With Terry Fox Run (Marathon of Hope) into its 33rd edition this year and with the KL run just under a month away, here's a short recap on how I discovered Rhabdomyosarcoma, cancer of the connective tissue that affected me.
When I first discovered a swelling on my left wrist back in early year 1992, I didn't know what was it. Maybe it was just a typical swelling when I rested by wrist on the table or perhaps due to sports (played handball and football during those days). A check with the family doctor, Dr. Tan didn't reveal much and thus thinking it was gangrene. However, after having second thoughts, Dr. Tan called up the next day to arrange for a scan at Maria Specialist Hospital with Dr. Chiew. And thus from there, my first encounter with cancer started.
The scan revealed a lump embed within my left wrist and surgery was needed to remove it. And so in March 1992, surgery was performed by Dr. Chiew and the marble sized whitish lump was removed and sent to Mount Elizabeth Hospital for lab testing. The result returned a couple of weeks later while I was having my first high school semester exam. The result was a negative one and treatment was needed immediately.
Being a 12 year old back then and considered a growing teenager, I was unique as Rhadbomyosarcoma generally affects children aged 5 to 7 years old. Chemotheraphy was administered at Singapore National University Hospital (SNUH) under the care of Dr. Quah TC. After a 6 months cycle period, I was transferred to Singapore General Hospital (SGH) for Radiotheraphy under the care of Dr. Yang TL . It was for a one month period. Finally, it was back to SNUH again for to continue with Chemotherapy and ending again with Chemotherapy, this time on a stronger more potent dosage.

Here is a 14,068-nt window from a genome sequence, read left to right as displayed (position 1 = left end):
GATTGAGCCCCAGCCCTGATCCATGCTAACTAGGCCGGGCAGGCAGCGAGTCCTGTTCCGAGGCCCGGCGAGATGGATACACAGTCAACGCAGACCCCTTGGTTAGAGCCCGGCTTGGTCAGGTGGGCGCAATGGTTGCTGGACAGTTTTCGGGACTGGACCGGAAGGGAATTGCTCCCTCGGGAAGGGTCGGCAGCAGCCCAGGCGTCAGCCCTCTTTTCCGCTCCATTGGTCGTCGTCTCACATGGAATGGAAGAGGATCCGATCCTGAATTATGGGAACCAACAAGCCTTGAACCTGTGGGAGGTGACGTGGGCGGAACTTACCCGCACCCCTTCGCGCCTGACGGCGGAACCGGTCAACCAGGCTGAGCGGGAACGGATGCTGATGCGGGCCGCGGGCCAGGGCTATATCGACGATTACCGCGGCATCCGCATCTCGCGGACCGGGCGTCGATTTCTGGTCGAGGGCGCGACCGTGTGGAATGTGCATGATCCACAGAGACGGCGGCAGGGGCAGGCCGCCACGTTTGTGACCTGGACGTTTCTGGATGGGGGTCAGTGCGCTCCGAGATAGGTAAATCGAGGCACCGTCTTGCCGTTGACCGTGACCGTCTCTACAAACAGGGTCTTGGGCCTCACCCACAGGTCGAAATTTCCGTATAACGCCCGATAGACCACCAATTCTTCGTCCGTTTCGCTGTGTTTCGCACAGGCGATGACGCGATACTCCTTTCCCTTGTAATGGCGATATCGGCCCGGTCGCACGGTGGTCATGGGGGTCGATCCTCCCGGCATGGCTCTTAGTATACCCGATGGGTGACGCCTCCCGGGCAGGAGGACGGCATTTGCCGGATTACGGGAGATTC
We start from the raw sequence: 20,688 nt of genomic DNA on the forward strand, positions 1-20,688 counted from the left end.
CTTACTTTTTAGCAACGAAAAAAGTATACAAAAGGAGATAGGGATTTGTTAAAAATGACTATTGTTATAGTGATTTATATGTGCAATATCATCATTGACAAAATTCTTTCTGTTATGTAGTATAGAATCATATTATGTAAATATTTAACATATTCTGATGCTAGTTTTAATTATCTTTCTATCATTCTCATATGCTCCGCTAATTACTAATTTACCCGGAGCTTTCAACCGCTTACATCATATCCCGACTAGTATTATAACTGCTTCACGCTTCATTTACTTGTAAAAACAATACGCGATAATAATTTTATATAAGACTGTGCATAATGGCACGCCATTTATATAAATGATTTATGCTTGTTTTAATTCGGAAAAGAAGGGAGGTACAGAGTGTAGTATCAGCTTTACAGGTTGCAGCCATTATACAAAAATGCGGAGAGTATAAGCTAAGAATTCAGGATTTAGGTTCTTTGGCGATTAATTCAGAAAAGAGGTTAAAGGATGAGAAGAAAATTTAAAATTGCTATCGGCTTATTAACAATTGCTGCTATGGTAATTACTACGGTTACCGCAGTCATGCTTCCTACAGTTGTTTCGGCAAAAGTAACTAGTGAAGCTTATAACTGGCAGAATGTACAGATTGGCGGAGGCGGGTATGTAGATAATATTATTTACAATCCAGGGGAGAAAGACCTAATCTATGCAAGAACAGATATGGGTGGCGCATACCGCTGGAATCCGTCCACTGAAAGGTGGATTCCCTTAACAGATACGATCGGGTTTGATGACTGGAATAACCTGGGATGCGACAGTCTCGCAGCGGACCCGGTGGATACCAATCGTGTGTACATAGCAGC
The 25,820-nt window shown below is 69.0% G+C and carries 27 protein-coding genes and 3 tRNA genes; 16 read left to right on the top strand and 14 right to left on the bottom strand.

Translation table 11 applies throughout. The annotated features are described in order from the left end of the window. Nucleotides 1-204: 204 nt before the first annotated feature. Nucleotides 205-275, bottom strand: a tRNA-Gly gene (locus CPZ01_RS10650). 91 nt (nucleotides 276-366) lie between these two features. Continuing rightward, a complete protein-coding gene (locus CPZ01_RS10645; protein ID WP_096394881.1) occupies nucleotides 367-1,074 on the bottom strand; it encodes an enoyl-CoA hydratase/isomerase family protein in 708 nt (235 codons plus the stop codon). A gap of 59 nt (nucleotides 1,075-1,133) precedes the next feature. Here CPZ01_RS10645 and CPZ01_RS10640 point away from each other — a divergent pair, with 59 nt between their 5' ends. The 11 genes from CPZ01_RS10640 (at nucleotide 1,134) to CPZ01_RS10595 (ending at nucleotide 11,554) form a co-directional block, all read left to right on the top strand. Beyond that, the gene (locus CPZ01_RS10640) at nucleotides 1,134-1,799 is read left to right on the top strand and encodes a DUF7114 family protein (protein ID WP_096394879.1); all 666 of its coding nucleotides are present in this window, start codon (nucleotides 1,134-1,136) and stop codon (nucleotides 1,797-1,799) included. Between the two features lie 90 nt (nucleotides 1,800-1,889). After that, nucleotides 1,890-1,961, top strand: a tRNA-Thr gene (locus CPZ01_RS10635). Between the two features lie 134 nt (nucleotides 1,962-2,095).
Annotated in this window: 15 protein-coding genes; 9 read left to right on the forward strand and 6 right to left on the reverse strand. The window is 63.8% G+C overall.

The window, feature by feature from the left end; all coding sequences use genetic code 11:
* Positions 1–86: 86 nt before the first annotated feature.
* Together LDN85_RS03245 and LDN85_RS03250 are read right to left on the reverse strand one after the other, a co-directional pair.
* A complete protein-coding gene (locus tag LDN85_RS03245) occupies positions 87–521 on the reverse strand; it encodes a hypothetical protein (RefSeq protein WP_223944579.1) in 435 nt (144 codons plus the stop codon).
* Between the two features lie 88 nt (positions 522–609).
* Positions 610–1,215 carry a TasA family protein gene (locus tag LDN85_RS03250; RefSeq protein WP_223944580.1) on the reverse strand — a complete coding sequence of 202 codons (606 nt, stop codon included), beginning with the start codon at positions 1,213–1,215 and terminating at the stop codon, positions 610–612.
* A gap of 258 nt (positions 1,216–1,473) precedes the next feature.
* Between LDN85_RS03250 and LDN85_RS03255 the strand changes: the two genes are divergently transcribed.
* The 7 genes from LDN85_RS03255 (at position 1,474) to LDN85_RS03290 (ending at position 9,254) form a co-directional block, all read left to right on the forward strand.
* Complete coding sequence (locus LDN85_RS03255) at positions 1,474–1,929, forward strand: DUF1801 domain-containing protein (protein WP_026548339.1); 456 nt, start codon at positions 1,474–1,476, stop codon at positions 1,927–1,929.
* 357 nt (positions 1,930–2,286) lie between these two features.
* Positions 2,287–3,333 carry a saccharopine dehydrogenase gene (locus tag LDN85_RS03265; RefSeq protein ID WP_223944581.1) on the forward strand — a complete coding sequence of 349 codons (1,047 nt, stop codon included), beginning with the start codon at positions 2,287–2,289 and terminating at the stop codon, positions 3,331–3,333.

One particular chemo drug that was administered on me that I remembered clearly till today for its potency is Adriamycin, a clear red liquid that does most what other chemo drugs does but with an extra, potential damage to the heart cells. This was the same drug that was administered for my hero, Canada's late Terry Fox too when he battled Osteosarcoma, a pretty similar cancer to what I battled.
2 years down the road, I successfully overcame my sickness, just in time for my PMR exam though not doing very well in it. The next 10 years was to watch for any symptoms of relapse and I was glad I live through it healthily. And during that 10 years, I managed to pick myself up performing pretty well in both studies and sports. And today, here is where I am, doing that I do best in endurance sports, long distance running and in the meantime helping to raise awareness about cancer together with CARIF and the outreach program Be Frank.
Before this post gets too long as the above is basically just a recap, what I am trying to share is that cancer is not a death sentence. Early detection of cancer is the far most important in survival rate and it all lies within no other than our ownself. Never to afraid to stand up to it, to ask around and to fight it. A small growth, lump, pain or anything abnormal you are feeling anywhere on your body, quickly have it check. It may not be 100% cancer, but it's always good to know. I may have taken 2 years of treatment to battle it and although it does sound pretty long and obviously a painful journey, I may not be here to blog about it should I chose to let the swelling be. And besides, with medical advancement nowadays, treatment may be even more "friendly" and less painful. Just remember, be bold, be brave and most importantly Be Frank about cancer.
If you have any doubts about something suspicious happening to your body, do plan a quick visit to your friendly neighbourhood doctor to have it check out. And with many plans out there which includes AXA110 Cancer Care, cancer treatment has never been easier.